Early in the school year, I got an e-mail from my boss telling teachers to fix our websites. In an attachment was each teacher’s name and what was wrong with her website. There it was in black and white, “Walters—has link to March lunch menu.” If the e-mail had been generic, I probably would have kept my website on the backburner, but when I was told specifically what to fix, I got right on it. The fact that someone knew exactly what was wrong and put it in my face (or my inbox) lit a fire under me.
In the same way, Isaiah doesn’t do generic with the people of Judah. Return, repent, be renewed. According to my study Bible, these are the three things we hear Isaiah repeating throughout his prophecy. His words challenge the people to turn from specific sins before the judgment that is coming.
As I read through Isaiah this summer, I was always surprised when the sins of Judah were not all that different than my sins, or the sins that permeate this culture I live in and love.
For instance, Isaiah 3:16-4:1 is a specific prophecy directed at the women of Judah. Their sin, be it manifested by flirting with their eyes or by tripping along with mincing steps, was placing too great an emphasis on their outward appearances. In a time of imminent destruction and oppression, they worried about their bangles, headbands and purses. Sound familiar? They placed too much value on these possessions and wound up with nothing.
I can’t help but think of Heidi Montag and her ten plastic surgery procedures in one day. I want to point at her and say, “She’s got issues with her appearance. I’m doing just fine.” But then, there are days when I force myself to the gym because I’m convinced my pants won’t fit if I don’t (and you thought I was just super-committed!).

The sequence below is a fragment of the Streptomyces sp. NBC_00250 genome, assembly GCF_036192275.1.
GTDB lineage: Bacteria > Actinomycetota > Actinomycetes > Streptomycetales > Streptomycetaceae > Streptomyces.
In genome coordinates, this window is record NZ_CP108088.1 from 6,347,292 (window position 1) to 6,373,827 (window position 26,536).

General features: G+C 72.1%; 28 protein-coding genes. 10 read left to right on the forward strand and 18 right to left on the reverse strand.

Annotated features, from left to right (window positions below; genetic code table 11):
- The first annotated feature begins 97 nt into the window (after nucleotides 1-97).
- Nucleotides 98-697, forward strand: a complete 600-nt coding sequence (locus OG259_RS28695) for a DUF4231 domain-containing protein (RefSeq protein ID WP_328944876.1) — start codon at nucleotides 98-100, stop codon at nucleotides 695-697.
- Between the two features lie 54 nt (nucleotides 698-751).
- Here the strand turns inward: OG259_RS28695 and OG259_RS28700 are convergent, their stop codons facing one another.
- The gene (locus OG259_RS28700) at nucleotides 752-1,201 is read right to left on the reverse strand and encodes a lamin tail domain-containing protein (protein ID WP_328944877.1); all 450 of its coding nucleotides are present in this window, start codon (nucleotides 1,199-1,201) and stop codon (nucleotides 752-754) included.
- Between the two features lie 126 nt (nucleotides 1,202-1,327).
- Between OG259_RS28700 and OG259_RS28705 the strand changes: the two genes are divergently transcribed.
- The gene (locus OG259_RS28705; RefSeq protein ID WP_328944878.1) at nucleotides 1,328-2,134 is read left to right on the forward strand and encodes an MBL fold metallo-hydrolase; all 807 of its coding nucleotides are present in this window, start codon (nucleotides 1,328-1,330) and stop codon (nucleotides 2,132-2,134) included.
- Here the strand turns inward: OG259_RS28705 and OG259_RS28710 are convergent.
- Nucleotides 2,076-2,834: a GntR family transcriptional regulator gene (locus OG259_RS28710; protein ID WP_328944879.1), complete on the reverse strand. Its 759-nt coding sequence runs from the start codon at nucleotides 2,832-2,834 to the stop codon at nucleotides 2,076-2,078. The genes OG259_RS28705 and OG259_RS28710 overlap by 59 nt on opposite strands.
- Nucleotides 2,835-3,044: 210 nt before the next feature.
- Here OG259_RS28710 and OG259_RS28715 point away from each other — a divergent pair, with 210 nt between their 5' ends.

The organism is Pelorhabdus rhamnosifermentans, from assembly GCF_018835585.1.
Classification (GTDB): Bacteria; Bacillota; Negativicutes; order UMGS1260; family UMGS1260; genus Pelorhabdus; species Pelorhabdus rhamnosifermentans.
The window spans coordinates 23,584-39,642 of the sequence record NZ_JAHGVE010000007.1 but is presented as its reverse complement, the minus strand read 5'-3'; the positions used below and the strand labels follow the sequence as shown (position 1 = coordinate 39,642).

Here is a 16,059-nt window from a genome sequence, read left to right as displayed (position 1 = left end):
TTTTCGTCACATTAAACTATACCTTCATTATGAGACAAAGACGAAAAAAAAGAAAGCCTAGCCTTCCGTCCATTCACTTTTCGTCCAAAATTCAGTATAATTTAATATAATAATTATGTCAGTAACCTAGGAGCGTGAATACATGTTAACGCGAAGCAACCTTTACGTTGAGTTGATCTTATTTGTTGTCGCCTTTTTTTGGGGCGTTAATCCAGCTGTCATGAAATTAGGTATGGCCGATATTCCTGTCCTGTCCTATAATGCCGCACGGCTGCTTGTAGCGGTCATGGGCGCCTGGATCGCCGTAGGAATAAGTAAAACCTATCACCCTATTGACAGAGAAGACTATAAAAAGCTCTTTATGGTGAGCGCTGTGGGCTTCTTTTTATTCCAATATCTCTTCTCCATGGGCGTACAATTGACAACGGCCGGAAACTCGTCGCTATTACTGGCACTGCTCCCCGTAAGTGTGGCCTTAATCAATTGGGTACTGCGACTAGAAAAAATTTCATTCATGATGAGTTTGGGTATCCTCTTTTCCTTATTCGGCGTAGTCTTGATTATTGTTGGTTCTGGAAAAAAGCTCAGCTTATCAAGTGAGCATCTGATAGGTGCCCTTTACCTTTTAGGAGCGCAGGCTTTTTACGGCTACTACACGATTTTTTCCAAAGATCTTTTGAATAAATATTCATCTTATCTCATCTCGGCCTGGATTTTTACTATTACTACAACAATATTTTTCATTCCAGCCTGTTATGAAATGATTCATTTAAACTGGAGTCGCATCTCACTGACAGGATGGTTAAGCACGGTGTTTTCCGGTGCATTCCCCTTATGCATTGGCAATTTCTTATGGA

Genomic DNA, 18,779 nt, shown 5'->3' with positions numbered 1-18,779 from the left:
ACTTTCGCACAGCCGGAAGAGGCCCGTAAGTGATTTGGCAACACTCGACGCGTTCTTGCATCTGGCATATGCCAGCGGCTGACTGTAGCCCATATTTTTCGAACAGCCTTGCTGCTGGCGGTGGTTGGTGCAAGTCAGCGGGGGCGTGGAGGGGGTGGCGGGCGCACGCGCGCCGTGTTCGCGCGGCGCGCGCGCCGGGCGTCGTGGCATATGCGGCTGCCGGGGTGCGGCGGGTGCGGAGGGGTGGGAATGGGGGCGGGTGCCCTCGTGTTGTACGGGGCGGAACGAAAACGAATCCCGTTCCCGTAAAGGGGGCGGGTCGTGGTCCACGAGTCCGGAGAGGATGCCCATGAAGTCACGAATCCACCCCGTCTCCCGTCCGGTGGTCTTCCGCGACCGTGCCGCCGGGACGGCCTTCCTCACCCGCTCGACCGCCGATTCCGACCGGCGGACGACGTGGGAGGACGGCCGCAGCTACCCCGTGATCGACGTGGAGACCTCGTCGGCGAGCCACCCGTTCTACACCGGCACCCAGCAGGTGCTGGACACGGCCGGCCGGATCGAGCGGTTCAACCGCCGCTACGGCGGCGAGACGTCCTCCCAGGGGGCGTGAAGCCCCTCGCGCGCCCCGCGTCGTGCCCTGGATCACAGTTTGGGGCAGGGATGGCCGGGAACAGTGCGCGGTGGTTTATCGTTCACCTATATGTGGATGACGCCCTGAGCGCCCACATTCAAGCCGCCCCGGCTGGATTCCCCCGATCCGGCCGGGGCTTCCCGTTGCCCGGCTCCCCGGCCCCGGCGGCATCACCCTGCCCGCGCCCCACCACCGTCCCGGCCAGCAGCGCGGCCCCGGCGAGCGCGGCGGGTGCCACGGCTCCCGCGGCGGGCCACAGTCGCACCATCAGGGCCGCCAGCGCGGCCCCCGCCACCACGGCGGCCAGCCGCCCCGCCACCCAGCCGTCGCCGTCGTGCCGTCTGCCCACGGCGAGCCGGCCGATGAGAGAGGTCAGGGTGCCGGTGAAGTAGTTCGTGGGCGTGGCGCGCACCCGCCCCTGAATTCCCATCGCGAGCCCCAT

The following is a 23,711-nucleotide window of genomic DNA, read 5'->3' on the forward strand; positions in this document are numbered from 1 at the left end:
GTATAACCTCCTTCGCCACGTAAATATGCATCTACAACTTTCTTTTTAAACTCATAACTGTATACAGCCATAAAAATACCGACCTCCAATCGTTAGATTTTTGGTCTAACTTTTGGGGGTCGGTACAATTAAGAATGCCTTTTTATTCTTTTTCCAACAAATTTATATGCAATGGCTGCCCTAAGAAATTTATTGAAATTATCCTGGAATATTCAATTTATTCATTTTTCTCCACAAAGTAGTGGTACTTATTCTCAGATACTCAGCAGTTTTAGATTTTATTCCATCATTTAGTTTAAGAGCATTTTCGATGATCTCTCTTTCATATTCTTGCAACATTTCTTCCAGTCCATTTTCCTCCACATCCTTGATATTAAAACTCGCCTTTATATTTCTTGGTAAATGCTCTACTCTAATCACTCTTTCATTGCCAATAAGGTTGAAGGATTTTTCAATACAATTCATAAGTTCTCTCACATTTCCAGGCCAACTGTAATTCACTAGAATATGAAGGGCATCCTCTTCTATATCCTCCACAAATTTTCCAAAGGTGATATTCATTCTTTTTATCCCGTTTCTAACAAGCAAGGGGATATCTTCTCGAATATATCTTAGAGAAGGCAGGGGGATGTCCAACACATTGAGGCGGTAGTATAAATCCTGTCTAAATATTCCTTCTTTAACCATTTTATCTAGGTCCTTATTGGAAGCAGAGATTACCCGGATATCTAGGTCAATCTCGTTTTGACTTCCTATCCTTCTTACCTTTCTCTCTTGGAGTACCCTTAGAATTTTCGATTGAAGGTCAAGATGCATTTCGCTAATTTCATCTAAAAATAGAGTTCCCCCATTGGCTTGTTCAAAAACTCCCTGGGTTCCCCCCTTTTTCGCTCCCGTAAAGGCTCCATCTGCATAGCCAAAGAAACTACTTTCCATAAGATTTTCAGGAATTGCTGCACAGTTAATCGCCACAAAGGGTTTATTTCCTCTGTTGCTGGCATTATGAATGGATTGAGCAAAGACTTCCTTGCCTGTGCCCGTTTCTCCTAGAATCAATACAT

When Isaiah issues the call to return and to repent, he is not just talking to Judah. He is telling all of us. And when Isaiah predicts their ultimate salvation, we can pin our hopes on the same Savior.
For the women of Judah, just when things are at their most desperate (4:1), he lays out God’s plan for their ultimate renewal.
“’We will eat our own food and provide our own clothes; only let us be called by your name. Take away our disgrace!’ In that day the Branch of the LORD will be beautiful and glorious...”
At the time of Judah’s destruction, God was planning to protect a remnant under the shelter of His glorious Branch. They would be people marked by their righteousness, not by their physical appearance. In the same way, what marks us as godly women is our character, not our finery. Of course, we know this. We’ve heard the message more times than we can count, haven’t we? We need frequent reminders, though. I, especially, need to be reminded that the beautiful and glorious Branch of the LORD transferred His beauty to me.
As we begin studying Isaiah, as we see the specific sins of Judah laid out in black and white, it’s important to remember that we are just as likely to sin in the same ways, and to need a reminder to return and repent. There is a strong temptation to shake our heads at the foolish Israelites who kept missing the point and to distance ourselves from this text that was written so long ago. But if we overlook our sins, we overlook our Savior—the beautiful and glorious One Isaiah promised would come.
1. Draw a picture of the kind of woman Isaiah describes in chapter 3. Draw another woman who represents the appearance-obsession of our present day. How are these women similar? How are they different?
2. In your prayer life, is it your practice to repent of specific sins, or to repent in broad strokes? How can Isaiah’s judgment of Judah’s women inform our prayer lives? How will this affect our view of Jesus?